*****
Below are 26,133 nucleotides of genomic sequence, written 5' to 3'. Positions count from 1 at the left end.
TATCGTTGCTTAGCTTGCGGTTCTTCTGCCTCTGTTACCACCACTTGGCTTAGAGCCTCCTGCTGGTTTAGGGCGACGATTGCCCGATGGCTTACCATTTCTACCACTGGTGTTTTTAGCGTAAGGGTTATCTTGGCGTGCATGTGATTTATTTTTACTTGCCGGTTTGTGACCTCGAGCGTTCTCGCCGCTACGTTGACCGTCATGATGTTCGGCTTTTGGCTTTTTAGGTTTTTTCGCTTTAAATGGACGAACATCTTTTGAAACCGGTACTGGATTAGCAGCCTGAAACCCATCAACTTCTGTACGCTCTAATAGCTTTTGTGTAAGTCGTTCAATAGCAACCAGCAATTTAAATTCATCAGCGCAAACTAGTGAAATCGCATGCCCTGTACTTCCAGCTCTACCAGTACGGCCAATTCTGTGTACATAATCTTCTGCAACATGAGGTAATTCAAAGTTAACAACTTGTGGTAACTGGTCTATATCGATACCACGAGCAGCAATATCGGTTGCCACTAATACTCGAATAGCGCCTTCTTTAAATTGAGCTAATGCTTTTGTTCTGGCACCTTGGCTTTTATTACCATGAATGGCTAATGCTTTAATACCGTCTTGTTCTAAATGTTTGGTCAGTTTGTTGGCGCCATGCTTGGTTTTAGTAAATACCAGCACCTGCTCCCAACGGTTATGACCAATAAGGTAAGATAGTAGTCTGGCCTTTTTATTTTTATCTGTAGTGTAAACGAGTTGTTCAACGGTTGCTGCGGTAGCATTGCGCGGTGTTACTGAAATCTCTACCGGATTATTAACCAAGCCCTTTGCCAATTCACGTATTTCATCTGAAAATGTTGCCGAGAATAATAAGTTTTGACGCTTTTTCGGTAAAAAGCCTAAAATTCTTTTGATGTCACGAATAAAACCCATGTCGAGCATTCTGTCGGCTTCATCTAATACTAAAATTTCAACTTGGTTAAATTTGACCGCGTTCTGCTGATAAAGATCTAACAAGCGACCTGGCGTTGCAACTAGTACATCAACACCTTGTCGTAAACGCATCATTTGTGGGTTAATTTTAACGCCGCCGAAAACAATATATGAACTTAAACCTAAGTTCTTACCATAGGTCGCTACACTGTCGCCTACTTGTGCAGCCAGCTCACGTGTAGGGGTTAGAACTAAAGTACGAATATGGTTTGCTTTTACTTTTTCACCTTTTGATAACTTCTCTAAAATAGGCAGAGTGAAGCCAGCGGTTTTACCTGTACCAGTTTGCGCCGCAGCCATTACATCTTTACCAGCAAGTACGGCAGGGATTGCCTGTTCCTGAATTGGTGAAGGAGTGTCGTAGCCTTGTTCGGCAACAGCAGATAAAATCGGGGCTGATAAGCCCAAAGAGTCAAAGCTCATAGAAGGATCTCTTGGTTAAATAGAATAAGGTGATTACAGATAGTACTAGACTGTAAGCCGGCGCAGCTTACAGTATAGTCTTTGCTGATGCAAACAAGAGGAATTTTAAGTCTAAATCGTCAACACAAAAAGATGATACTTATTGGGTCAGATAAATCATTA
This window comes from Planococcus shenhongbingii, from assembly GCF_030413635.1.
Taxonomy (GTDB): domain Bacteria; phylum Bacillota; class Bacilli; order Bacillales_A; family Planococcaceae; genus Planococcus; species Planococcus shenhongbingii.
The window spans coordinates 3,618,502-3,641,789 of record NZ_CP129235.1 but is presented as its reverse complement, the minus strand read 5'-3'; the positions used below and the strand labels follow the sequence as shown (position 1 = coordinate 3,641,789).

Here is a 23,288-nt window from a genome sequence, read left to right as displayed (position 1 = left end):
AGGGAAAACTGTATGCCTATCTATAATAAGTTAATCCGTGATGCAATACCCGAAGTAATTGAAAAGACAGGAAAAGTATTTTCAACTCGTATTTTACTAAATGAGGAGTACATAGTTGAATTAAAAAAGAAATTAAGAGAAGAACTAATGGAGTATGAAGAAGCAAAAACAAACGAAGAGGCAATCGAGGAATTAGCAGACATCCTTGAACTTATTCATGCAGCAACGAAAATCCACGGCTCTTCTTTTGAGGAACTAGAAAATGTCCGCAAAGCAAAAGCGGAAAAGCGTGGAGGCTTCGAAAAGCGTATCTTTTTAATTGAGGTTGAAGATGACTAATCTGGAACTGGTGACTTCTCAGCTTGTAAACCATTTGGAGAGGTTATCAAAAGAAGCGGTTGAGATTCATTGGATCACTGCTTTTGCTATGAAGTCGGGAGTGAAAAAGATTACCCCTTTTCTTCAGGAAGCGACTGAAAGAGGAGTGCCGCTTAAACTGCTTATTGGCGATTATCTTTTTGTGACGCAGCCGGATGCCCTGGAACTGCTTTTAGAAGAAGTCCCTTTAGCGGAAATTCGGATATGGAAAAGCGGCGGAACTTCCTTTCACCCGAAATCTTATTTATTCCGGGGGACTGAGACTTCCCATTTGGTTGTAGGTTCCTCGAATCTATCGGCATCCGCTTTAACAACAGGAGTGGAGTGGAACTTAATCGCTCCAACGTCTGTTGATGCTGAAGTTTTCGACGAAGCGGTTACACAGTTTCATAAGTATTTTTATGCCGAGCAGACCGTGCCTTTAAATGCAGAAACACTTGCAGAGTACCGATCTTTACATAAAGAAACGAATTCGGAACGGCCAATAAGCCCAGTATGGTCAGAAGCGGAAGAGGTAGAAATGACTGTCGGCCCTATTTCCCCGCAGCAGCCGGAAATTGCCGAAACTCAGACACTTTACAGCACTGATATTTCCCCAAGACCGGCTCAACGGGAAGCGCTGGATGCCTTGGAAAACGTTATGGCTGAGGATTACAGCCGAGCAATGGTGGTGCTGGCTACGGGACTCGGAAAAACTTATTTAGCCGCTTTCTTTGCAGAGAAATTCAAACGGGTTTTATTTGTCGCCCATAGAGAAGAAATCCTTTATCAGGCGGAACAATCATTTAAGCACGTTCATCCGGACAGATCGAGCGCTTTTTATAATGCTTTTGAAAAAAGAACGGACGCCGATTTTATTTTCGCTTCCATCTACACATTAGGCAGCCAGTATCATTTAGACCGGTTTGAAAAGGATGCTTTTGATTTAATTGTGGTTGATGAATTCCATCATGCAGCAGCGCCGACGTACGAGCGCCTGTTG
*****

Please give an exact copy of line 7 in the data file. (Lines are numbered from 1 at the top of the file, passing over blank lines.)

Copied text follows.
AGGGAAAACTGTATGCCTATCTATAATAAGTTAATCCGTGATGCAATACCCGAAGTAATTGAAAAGACAGGAAAAGTATTTTCAACTCGTATTTTACTAAATGAGGAGTACATAGTTGAATTAAAAAAGAAATTAAGAGAAGAACTAATGGAGTATGAAGAAGCAAAAACAAACGAAGAGGCAATCGAGGAATTAGCAGACATCCTTGAACTTATTCATGCAGCAACGAAAATCCACGGCTCTTCTTTTGAGGAACTAGAAAATGTCCGCAAAGCAAAAGCGGAAAAGCGTGGAGGCTTCGAAAAGCGTATCTTTTTAATTGAGGTTGAAGATGACTAATCTGGAACTGGTGACTTCTCAGCTTGTAAACCATTTGGAGAGGTTATCAAAAGAAGCGGTTGAGATTCATTGGATCACTGCTTTTGCTATGAAGTCGGGAGTGAAAAAGATTACCCCTTTTCTTCAGGAAGCGACTGAAAGAGGAGTGCCGCTTAAACTGCTTATTGGCGATTATCTTTTTGTGACGCAGCCGGATGCCCTGGAACTGCTTTTAGAAGAAGTCCCTTTAGCGGAAATTCGGATATGGAAAAGCGGCGGAACTTCCTTTCACCCGAAATCTTATTTATTCCGGGGGACTGAGACTTCCCATTTGGTTGTAGGTTCCTCGAATCTATCGGCATCCGCTTTAACAACAGGAGTGGAGTGGAACTTAATCGCTCCAACGTCTGTTGATGCTGAAGTTTTCGACGAAGCGGTTACACAGTTTCATAAGTATTTTTATGCCGAGCAGACCGTGCCTTTAAATGCAGAAACACTTGCAGAGTACCGATCTTTACATAAAGAAACGAATTCGGAACGGCCAATAAGCCCAGTATGGTCAGAAGCGGAAGAGGTAGAAATGACTGTCGGCCCTATTTCCCCGCAGCAGCCGGAAATTGCCGAAACTCAGACACTTTACAGCACTGATATTTCCCCAAGACCGGCTCAACGGGAAGCGCTGGATGCCTTGGAAAACGTTATGGCTGAGGATTACAGCCGAGCAATGGTGGTGCTGGCTACGGGACTCGGAAAAACTTATTTAGCCGCTTTCTTTGCAGAGAAATTCAAACGGGTTTTATTTGTCGCCCATAGAGAAGAAATCCTTTATCAGGCGGAACAATCATTTAAGCACGTTCATCCGGACAGATCGAGCGCTTTTTATAATGCTTTTGAAAAAAGAACGGACGCCGATTTTATTTTCGCTTCCATCTACACATTAGGCAGCCAGTATCATTTAGACCGGTTTGAAAAGGATGCTTTTGATTTAATTGTGGTTGATGAATTCCATCATGCAGCAGCGCCGACGTACGAGCGCCTGTTG